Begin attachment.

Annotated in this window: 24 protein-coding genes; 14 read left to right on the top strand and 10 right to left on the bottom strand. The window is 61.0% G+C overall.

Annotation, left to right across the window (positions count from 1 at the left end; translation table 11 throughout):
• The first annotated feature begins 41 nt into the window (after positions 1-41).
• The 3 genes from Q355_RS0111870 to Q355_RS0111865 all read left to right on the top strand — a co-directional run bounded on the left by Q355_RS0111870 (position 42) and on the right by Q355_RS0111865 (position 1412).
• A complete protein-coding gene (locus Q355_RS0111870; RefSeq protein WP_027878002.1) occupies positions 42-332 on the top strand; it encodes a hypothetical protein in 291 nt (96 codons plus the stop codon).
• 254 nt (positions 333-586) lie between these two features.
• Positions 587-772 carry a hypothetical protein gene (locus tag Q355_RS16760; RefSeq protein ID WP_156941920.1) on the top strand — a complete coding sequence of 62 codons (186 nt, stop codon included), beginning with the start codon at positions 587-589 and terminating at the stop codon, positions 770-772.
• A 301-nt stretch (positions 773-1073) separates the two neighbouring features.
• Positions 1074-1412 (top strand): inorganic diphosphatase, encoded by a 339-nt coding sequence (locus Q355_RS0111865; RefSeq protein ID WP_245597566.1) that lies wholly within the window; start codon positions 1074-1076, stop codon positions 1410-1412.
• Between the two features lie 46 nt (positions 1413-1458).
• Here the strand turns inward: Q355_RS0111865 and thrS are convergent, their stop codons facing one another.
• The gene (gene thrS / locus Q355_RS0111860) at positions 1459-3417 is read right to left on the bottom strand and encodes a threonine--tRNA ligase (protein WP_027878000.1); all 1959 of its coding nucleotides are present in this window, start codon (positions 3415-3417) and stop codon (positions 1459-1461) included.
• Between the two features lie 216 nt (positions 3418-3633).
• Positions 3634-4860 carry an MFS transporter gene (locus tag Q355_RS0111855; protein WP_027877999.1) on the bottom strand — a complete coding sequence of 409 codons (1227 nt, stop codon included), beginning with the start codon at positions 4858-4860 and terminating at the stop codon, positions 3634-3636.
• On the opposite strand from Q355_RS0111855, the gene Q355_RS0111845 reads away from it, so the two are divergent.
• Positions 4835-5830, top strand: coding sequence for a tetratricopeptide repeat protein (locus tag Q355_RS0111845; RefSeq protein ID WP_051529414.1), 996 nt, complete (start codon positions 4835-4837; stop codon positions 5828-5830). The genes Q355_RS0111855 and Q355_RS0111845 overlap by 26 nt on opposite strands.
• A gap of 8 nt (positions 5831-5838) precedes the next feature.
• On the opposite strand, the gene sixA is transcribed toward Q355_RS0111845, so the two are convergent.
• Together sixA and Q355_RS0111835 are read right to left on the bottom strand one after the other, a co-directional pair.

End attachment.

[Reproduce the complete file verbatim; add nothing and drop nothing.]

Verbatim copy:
Annotated in this window: 24 protein-coding genes; 14 read left to right on the top strand and 10 right to left on the bottom strand. The window is 61.0% G+C overall.

Annotation, left to right across the window (positions count from 1 at the left end; translation table 11 throughout):
• The first annotated feature begins 41 nt into the window (after positions 1-41).
• The 3 genes from Q355_RS0111870 to Q355_RS0111865 all read left to right on the top strand — a co-directional run bounded on the left by Q355_RS0111870 (position 42) and on the right by Q355_RS0111865 (position 1412).
• A complete protein-coding gene (locus Q355_RS0111870; RefSeq protein WP_027878002.1) occupies positions 42-332 on the top strand; it encodes a hypothetical protein in 291 nt (96 codons plus the stop codon).
• 254 nt (positions 333-586) lie between these two features.
• Positions 587-772 carry a hypothetical protein gene (locus tag Q355_RS16760; RefSeq protein ID WP_156941920.1) on the top strand — a complete coding sequence of 62 codons (186 nt, stop codon included), beginning with the start codon at positions 587-589 and terminating at the stop codon, positions 770-772.
• A 301-nt stretch (positions 773-1073) separates the two neighbouring features.
• Positions 1074-1412 (top strand): inorganic diphosphatase, encoded by a 339-nt coding sequence (locus Q355_RS0111865; RefSeq protein ID WP_245597566.1) that lies wholly within the window; start codon positions 1074-1076, stop codon positions 1410-1412.
• Between the two features lie 46 nt (positions 1413-1458).
• Here the strand turns inward: Q355_RS0111865 and thrS are convergent, their stop codons facing one another.
• The gene (gene thrS / locus Q355_RS0111860) at positions 1459-3417 is read right to left on the bottom strand and encodes a threonine--tRNA ligase (protein WP_027878000.1); all 1959 of its coding nucleotides are present in this window, start codon (positions 3415-3417) and stop codon (positions 1459-1461) included.
• Between the two features lie 216 nt (positions 3418-3633).
• Positions 3634-4860 carry an MFS transporter gene (locus tag Q355_RS0111855; protein WP_027877999.1) on the bottom strand — a complete coding sequence of 409 codons (1227 nt, stop codon included), beginning with the start codon at positions 4858-4860 and terminating at the stop codon, positions 3634-3636.
• On the opposite strand from Q355_RS0111855, the gene Q355_RS0111845 reads away from it, so the two are divergent.
• Positions 4835-5830, top strand: coding sequence for a tetratricopeptide repeat protein (locus tag Q355_RS0111845; RefSeq protein ID WP_051529414.1), 996 nt, complete (start codon positions 4835-4837; stop codon positions 5828-5830). The genes Q355_RS0111855 and Q355_RS0111845 overlap by 26 nt on opposite strands.
• A gap of 8 nt (positions 5831-5838) precedes the next feature.
• On the opposite strand, the gene sixA is transcribed toward Q355_RS0111845, so the two are convergent.
• Together sixA and Q355_RS0111835 are read right to left on the bottom strand one after the other, a co-directional pair.